Wednesday, November 3, 2010

invisible shadow

The truth is, you began this correspondence under a misapprehension; you found my name and address on an envelope with the Christmas cards or penciled in an old address book, and you convinced yourself that you knew me, that you remembered me, although we have never met, never spoken, never had a relationship. We did not sit next to each other in third grade, we did not take driver's ed together, we did not work in the same office, we did not attend the same camp, church, or university.
The truth is that we are strangers, that the first letter you wrote was delivered to an address that no longer exists, that may never have existed, and, yes, I confess to you, here, in writing: I committed a federal offense and read a letter written to someone other than myself, and for four years, seven months, three weeks, and five days, I have allowed you the luxury of the fantasy of your nostalgia. You do not know who I am, you do not know where I am, you do not know how I am: in fact, you cannot be entirely certain as to my age, my gender, my values, my hobbies, my politics.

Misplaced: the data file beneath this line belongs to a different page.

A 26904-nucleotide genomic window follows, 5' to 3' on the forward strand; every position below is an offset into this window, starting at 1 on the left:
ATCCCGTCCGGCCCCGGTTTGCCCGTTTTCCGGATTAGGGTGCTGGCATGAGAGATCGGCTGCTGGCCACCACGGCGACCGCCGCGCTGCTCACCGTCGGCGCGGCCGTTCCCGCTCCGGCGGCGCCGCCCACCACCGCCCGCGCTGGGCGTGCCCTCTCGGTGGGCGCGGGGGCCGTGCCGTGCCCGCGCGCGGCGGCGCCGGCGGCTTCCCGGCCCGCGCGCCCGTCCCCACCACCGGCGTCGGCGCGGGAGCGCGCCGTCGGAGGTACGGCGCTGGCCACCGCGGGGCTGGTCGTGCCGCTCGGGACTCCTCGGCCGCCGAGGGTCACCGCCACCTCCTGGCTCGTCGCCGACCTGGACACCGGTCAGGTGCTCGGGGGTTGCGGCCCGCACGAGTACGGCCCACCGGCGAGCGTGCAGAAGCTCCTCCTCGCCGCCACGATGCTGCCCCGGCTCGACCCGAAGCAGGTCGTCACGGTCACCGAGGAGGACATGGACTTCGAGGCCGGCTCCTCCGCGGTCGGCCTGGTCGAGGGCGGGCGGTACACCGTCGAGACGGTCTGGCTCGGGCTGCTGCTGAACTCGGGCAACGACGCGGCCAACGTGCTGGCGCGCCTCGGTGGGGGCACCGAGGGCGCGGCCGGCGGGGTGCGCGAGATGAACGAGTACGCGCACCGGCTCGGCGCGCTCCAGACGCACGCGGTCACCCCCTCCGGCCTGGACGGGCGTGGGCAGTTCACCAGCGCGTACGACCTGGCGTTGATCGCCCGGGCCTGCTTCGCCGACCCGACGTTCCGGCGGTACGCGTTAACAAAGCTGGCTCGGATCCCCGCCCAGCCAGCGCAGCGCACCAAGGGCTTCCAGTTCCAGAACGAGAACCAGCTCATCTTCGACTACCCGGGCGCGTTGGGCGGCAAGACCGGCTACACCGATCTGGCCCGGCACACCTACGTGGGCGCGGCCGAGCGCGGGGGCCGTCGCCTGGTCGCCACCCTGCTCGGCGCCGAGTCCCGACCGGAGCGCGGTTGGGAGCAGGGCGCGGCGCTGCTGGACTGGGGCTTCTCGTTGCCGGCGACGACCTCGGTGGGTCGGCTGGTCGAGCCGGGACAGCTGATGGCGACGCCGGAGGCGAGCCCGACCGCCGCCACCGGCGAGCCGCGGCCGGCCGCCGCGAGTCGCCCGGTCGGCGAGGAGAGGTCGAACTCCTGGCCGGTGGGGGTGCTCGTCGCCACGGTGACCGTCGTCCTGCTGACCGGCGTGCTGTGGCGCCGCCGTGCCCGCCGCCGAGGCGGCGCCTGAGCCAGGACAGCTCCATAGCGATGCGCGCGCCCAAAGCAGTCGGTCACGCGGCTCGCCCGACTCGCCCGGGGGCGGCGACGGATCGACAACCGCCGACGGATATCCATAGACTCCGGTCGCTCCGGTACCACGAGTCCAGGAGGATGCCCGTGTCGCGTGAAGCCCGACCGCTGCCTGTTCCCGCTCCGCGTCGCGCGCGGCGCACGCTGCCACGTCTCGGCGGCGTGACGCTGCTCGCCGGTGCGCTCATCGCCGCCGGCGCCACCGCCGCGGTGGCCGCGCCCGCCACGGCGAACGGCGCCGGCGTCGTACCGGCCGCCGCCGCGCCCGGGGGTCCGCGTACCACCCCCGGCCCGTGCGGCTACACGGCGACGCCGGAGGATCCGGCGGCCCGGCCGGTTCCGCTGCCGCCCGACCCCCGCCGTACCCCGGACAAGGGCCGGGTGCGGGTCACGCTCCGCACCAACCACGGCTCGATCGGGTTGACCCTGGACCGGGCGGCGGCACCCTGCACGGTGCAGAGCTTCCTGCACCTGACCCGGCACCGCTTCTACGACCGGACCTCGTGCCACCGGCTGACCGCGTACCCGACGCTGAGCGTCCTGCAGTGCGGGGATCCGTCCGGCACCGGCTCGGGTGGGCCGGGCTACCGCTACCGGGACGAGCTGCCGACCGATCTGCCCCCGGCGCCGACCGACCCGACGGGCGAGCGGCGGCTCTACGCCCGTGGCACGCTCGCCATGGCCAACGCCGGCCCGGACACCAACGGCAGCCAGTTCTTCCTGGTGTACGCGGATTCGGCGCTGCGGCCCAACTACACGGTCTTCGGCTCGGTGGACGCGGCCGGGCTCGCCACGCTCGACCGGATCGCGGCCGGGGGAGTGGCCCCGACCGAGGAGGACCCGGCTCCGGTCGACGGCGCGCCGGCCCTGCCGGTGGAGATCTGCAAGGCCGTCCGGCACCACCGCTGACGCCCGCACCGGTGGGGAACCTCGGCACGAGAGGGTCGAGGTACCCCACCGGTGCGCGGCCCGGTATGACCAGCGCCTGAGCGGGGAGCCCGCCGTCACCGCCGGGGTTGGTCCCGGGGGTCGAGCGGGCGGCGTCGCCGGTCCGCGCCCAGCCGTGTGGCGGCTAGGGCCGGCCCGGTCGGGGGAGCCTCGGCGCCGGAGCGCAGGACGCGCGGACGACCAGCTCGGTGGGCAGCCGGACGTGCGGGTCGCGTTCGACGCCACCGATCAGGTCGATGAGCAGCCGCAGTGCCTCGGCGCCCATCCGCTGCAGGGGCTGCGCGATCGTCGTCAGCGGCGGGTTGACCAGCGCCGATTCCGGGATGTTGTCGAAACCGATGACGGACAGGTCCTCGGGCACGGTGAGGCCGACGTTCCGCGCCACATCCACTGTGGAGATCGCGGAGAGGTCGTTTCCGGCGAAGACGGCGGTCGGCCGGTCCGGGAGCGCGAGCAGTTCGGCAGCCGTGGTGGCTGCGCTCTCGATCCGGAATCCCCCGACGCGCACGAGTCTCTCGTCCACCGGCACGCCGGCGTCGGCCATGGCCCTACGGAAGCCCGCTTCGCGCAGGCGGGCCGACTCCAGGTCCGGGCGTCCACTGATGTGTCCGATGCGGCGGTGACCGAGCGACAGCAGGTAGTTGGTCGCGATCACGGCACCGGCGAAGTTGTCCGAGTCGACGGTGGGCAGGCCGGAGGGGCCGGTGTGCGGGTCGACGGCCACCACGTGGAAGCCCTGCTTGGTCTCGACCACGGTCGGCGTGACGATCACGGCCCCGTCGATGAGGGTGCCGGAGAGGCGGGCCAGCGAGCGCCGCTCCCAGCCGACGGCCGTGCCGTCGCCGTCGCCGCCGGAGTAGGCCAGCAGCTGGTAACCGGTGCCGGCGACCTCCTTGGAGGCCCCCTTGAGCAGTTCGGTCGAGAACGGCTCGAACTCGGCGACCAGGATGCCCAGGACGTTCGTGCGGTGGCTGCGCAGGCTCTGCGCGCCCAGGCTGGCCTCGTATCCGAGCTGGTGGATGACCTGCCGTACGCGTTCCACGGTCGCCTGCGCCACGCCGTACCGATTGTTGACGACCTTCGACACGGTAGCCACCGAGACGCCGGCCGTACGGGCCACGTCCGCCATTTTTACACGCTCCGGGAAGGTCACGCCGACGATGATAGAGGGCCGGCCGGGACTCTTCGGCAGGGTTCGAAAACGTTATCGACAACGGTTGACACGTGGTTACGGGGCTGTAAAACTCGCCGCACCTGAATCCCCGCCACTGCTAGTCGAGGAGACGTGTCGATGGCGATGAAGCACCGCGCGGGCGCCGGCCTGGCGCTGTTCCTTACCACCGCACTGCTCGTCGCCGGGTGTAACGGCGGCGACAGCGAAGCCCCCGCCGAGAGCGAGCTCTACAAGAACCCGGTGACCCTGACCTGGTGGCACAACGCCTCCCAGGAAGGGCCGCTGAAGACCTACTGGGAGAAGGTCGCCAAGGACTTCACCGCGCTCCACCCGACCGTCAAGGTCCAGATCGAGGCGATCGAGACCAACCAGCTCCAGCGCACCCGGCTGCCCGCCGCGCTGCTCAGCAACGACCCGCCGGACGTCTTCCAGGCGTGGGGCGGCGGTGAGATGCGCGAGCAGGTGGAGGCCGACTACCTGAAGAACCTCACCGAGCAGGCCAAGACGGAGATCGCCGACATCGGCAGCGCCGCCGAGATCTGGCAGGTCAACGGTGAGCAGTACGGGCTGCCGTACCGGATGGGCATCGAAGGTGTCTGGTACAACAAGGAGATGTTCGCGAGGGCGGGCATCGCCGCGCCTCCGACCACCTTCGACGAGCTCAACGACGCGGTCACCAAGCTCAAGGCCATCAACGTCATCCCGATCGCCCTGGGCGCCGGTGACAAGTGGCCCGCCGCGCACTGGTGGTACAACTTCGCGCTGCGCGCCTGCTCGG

reading
Fragile Things / Neil Gaiman

weather
deep frosts